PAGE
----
Fine Arts Overview Education in the arts is an integral part of the education of the whole child. Children learn to express and interpret ideas through observation and analysis of the fine arts. They learn creative modes of problem solving and develop an array of expressive, analytical, and developmental tools which can be applied to a variety of human situations. Students at LFCDS understand the influences of the arts in their power to create and reflect about cultures, both past and present, thus enabling them to make informed judgments about cultural products and issues. They also develop attributes such as self-discipline, perseverance, and collaborative skills. Through experiences in the arts, children develop their imaginations which brings them happiness and a sense of personal fulfillment.
The three main components of the Upper School general music program at each grade level are music literacy, performance, and music listening and analysis. Students learn proper performance etiquette (posture, facial expression, and singing and instrumental technique) and audience etiquette (active listening, predicting appropriate responses based on genre and venue).
In seventh grade, students work to master the following general music skills: Compose complimentary drum ensemble songs for four rhythmic instruments. Learn and perform several drum ensemble pieces through aural tradition. Sing folk songs from several non-Western countries. Perform songs on xylophones and drums (alone and within an ensemble) from several non-Western countries. Analyze and evaluate various song recordings from non-Western cultures including Japan, India, Ghana, Afghanistan, and Caribbean Islands. Identify and categorize various non-western instruments by design, sight, or sound. Compare and contrast the differences and similarities of how music is used in various non-Western cultures to how it is used in Western culture.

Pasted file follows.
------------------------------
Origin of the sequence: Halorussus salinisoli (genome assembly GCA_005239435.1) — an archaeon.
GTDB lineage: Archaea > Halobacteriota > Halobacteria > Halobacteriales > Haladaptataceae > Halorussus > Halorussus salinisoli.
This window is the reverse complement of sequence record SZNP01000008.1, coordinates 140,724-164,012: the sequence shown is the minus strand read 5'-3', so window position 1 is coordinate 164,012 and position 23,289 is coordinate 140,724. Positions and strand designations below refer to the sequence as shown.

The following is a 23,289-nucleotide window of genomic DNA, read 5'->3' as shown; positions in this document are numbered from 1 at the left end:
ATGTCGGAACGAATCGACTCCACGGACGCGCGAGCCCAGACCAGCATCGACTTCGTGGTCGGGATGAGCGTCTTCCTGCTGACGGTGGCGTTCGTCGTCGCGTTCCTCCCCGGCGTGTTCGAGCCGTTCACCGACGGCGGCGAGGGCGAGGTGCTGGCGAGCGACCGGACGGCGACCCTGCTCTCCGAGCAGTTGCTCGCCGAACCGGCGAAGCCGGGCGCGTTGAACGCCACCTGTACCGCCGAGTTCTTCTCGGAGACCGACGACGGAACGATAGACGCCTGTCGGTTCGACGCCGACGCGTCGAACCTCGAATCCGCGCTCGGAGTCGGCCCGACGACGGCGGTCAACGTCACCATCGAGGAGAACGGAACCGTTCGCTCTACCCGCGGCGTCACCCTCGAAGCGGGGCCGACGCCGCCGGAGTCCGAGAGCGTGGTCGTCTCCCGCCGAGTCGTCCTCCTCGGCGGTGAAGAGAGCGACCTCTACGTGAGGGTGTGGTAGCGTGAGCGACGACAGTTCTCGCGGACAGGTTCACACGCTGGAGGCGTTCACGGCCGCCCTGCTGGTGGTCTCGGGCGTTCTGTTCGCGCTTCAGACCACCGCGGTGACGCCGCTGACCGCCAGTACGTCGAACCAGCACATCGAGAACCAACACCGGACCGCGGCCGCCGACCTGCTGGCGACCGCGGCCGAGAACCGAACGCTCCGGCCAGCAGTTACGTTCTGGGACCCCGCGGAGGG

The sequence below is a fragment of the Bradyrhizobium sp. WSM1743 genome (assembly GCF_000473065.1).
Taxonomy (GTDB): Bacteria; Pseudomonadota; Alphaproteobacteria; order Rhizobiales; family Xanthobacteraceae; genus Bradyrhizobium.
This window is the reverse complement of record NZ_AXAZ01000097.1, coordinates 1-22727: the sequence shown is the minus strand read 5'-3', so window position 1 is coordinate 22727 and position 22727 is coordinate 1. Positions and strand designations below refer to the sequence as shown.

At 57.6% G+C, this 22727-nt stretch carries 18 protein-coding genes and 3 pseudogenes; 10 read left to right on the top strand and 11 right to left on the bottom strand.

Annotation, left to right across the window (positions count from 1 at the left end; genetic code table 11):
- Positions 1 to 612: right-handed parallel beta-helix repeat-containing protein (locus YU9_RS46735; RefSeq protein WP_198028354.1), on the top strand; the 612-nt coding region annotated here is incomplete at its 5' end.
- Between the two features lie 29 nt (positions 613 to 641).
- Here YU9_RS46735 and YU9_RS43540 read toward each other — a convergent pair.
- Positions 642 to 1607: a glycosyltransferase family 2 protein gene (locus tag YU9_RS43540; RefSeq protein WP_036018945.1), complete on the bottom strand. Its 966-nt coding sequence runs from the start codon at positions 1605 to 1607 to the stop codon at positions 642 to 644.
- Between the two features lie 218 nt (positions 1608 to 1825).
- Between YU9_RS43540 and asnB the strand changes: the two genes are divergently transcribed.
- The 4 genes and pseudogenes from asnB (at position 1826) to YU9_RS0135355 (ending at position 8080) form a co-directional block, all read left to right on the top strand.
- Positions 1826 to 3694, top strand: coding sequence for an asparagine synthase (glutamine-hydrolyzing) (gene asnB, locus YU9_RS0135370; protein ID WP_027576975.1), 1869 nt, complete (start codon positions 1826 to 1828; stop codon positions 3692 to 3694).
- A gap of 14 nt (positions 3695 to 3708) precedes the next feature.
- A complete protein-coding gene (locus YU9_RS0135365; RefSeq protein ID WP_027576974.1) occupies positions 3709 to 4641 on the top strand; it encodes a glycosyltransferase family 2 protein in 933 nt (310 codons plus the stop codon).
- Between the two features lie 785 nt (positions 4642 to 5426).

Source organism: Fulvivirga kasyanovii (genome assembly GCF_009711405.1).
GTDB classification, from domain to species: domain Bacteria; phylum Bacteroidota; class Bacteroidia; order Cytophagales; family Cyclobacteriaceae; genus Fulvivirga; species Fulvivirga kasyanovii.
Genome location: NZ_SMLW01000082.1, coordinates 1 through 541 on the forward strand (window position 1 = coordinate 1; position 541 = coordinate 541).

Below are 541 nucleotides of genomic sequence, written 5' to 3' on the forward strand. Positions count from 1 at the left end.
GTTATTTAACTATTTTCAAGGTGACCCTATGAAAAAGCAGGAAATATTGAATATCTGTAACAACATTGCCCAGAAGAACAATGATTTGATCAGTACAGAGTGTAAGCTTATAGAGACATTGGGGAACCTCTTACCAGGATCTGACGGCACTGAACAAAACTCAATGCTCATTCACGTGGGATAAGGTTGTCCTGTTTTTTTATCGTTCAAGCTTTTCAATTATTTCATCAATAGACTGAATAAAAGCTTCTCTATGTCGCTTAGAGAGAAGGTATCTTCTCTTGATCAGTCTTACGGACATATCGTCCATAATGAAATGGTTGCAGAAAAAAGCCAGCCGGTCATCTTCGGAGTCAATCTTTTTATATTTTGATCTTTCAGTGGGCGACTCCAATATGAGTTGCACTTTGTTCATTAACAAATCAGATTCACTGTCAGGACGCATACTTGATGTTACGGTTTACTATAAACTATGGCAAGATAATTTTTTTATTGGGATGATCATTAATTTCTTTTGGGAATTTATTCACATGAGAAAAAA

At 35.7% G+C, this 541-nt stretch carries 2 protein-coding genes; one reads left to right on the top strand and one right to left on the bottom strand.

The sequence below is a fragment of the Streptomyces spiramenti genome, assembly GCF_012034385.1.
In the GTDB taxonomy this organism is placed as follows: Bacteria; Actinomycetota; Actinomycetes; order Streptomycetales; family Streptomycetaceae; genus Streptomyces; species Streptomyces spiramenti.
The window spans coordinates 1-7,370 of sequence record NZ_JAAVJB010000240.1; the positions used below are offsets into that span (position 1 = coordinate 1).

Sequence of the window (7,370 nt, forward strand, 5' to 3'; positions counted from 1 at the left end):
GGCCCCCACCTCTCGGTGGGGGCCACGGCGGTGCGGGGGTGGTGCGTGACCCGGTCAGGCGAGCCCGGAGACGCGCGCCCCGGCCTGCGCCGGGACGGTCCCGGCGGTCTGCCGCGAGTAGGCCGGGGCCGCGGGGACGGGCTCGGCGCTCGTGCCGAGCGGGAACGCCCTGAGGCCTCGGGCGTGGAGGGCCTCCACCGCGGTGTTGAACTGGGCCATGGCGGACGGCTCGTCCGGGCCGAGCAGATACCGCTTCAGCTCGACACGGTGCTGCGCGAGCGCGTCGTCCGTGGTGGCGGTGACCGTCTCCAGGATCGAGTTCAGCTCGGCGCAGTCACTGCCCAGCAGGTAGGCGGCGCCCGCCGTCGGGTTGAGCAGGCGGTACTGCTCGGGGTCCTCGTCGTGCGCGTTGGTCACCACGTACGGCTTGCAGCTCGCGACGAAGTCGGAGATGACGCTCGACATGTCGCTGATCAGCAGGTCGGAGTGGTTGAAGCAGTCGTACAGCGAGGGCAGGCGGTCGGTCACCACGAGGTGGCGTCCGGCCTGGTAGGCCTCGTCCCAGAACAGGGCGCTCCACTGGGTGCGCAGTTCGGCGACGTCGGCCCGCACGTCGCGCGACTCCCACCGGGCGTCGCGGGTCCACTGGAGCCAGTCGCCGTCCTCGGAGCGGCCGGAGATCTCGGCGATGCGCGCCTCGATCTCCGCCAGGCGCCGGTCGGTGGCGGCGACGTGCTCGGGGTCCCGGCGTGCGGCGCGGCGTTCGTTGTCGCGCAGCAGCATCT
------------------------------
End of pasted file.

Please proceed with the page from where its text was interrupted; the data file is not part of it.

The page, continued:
The three main components of the Upper School art program at each grade level include: art production, art literacy and criticism, and art history.
Upper School Curriculum Guide — Grade 7
In seventh grade, students work to master the following general visual arts skills: Select and apply the elements of art and principals of design to improve communication of one’s ideas. Distinguish changes in value. Recognize and draw the five basic forms: cube, cylinder, cone, pyramid, and sphere. Apply tonal changes to reveal the result of light and shadow on a form. Apply color value and intensity to practical realistic drawing situations. Distinguish and employ linear perspective techniques that create the illusion of depth on a flat surface. Recognize the historical development and context of linear perspective in two-dimensional works of art. Recognize the significance of gargoyles and their relationship to architecture, symbolism, and art history. Select and analyze the expressive potential of ceramic media, techniques, and processes. Construct a clay mask conveying an emotion using a variety of hand-building techniques. Design and create a work of art with clay and glaze.